Elliot Moss
In terms of working with your mum and then your late father who passed away a few years ago, what’s the dynamic like in a family business? And a family business of some size, this is not the mum pop shop at the end of the street, this is a, as we said, thirteen countries I think you said and six hundred people and forty million pound plus turnover. Big stuff, I mean how do you manage conflict?

Sacha Zackariya
So conflict always occurs where there’s a lack of appreciation or a lack of understanding of what’s going on. So I think the way in which we’ve managed it, especially in the last few years since my father passed away is that my mother and I have a very close relationship, we are constantly on the telephone. I was, just before this interview, speaking with her. She is currently in Spain where we are opening up some more operations there. I just came back last night from Sweden where we are opening some more operations there and we are constantly talking and we are constantly finding out how can we support one another and how can the teams around us at the Board level, at the local country level and the myriad of financial service advisors that we have from you know, your own law firm and many others around the world that we work with, how can we then expand and make the most of the business opportunities that exist.

Elliot Moss
But I imagine there is a natural deference towards mum?

Sacha Zackariya
Always of course. Although she would disagree with that sometimes but…

Elliot Moss
Both are the right answers. That’s exactly as I imagined it would be. I want to talk to you about the 3% of your profit that goes to charity. Just tell me a little bit about the Tree Foundation that you set up in 1996 with your sister I believe?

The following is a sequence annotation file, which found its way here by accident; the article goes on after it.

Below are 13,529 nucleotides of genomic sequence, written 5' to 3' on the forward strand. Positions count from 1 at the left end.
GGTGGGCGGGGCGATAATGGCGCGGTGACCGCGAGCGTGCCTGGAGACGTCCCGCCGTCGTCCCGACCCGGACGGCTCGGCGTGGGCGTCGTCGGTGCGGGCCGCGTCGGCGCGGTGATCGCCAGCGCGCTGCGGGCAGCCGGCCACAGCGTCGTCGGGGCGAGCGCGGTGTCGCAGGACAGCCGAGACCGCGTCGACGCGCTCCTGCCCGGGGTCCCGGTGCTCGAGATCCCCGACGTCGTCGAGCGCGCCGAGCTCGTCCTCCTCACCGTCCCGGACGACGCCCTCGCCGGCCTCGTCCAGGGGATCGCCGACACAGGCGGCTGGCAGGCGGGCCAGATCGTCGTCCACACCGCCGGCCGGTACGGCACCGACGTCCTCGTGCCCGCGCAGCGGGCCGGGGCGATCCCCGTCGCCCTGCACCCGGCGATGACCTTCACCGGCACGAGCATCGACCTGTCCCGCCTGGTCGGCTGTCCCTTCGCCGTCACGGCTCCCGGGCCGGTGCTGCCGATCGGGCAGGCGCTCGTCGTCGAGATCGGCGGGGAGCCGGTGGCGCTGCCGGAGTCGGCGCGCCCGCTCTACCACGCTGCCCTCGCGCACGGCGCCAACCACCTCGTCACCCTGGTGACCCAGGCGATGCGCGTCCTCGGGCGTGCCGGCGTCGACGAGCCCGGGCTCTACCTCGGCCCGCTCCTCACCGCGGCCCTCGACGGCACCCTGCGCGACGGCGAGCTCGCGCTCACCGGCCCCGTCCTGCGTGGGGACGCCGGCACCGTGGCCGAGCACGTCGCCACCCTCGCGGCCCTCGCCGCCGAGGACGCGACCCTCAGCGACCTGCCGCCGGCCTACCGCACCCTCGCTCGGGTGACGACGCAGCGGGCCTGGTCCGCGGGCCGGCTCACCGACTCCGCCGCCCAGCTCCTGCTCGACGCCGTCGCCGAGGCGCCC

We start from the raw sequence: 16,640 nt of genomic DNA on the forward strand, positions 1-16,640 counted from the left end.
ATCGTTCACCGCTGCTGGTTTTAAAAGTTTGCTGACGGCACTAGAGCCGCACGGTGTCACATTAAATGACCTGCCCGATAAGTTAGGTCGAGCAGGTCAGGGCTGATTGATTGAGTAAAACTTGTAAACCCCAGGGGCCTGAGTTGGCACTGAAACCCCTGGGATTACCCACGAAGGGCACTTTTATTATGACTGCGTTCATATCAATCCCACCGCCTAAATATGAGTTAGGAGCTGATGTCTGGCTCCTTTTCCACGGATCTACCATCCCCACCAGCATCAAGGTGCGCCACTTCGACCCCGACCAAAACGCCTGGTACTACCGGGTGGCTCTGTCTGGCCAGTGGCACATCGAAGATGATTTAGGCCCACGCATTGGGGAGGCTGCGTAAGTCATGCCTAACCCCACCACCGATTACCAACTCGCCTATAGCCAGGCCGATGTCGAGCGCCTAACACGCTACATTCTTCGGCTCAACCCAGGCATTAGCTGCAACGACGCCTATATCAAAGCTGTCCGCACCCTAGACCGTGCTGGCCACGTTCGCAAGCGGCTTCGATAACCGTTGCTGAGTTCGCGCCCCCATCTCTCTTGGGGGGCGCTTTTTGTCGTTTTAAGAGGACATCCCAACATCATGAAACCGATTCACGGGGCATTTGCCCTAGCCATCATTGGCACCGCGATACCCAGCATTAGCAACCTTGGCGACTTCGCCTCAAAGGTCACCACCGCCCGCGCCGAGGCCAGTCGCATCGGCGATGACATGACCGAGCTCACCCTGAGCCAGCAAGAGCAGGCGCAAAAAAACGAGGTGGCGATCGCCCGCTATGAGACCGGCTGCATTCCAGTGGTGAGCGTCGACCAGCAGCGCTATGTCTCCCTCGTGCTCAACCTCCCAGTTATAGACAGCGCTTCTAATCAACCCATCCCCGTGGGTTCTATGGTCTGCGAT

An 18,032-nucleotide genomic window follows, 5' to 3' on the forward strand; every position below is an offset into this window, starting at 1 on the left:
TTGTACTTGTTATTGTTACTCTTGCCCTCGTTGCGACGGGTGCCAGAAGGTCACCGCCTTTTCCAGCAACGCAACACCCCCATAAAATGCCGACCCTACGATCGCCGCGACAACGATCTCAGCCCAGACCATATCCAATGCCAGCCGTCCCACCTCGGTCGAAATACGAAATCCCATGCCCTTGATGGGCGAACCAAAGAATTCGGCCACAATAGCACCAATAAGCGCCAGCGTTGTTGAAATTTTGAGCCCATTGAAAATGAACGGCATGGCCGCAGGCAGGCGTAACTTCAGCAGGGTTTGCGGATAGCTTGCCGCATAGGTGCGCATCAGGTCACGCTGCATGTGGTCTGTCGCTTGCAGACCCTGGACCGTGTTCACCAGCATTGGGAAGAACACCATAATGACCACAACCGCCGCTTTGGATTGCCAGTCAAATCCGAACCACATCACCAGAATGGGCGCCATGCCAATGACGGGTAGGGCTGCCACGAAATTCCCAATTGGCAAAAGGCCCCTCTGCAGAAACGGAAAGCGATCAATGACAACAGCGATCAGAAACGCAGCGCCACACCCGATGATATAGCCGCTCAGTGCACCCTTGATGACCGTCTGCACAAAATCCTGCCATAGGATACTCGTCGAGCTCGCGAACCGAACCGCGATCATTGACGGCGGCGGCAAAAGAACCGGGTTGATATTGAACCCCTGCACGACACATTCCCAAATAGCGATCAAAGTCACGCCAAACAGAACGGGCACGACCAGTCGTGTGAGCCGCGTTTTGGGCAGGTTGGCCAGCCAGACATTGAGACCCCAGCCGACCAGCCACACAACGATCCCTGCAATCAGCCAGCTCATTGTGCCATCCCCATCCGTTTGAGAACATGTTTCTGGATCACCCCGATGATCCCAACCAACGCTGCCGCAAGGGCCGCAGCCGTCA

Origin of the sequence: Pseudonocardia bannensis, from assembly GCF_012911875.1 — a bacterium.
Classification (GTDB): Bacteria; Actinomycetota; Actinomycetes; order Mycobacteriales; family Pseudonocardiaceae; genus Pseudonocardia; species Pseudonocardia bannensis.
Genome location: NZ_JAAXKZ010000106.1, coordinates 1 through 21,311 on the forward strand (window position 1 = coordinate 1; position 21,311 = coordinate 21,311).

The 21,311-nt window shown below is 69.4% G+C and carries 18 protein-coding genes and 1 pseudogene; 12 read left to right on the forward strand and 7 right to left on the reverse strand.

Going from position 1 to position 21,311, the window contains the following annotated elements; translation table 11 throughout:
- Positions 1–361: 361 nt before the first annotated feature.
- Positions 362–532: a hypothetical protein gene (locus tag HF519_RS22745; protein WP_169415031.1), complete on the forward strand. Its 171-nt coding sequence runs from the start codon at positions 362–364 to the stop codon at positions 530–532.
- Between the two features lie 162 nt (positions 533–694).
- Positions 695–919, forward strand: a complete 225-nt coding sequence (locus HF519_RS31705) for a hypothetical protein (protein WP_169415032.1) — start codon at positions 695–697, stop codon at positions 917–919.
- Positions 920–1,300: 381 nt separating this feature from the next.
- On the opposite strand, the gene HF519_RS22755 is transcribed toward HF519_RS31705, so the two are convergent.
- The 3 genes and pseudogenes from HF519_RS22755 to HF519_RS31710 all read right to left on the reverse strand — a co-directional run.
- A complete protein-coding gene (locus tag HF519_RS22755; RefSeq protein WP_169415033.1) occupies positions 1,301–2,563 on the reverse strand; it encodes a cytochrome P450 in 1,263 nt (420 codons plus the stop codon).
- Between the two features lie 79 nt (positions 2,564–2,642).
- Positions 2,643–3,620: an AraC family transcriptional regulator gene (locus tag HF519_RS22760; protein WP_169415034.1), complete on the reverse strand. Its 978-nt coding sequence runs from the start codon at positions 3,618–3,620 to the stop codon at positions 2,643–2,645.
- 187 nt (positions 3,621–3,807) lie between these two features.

Sacha Zackariya
Yes exactly. So we as a family at various times gave money to a variety of different organisations and but also at a more granular level where my father came from which is Sri Lanka, we would give money to poor communities and we found it was getting inefficient and so what we decided to do was create a charity specifically to focus on less about countries and espouse the same kind of values that we have which is about you know, ‘give a man a fish and eat for a day, give him a fishing rod he’ll eat for a lifetime’ and this whole idea of supporting education and small business so that’s what we do. We put about four, five hundred kids through school, University and make sure that they have that next step in life and so that’s what the Tree Foundation focuses on. We did some other stuff round the Tsunami and some other things that are on a more you know, atrocity level when something happens, we’ve gone in and given some additional assistance but our primary focus is on providing long-term skills development.

Elliot Moss
Thinking about that in the context of your business and the growth and buying companies and as you said, strategic looking at numbers 2 and number 3 in a market and seeing what happens if and so on. Which is the moment when you are at your happiest and your most fulfilled? Of all those different things?

Sacha Zackariya
When am I most fulfilled? That’s a really difficult question. Sometimes I am most fulfilled when I am sitting there driving along, I am listening to Jazz FM…

Elliot Moss
We paid him to say that obviously.

Sacha Zackariya
Of course. Other times I am sitting there when I see someone with a spark of light in them, where they are going, they are giving me an idea or they are providing some insight that I hadn’t thought of and I am thinking ‘wow that’s really impressive’, when I see that development, that growth in them. When I see something happen, a shift that I hadn’t expected and that can be in the middle of an MNA deal, it can be in the middle of an operation that we are running and someone says ‘how about this, what if we do this?’ and it’s going to be better for the customer, it’s going to be better for us. That’s when I am really thinking to myself – that’s a great moment.

Elliot Moss
It’s been really nice talking to you, thank you. You strike me as someone who knows exactly what they are doing. Just before I let you go, what’s your song choice and why have you chosen it?

Sacha Zackariya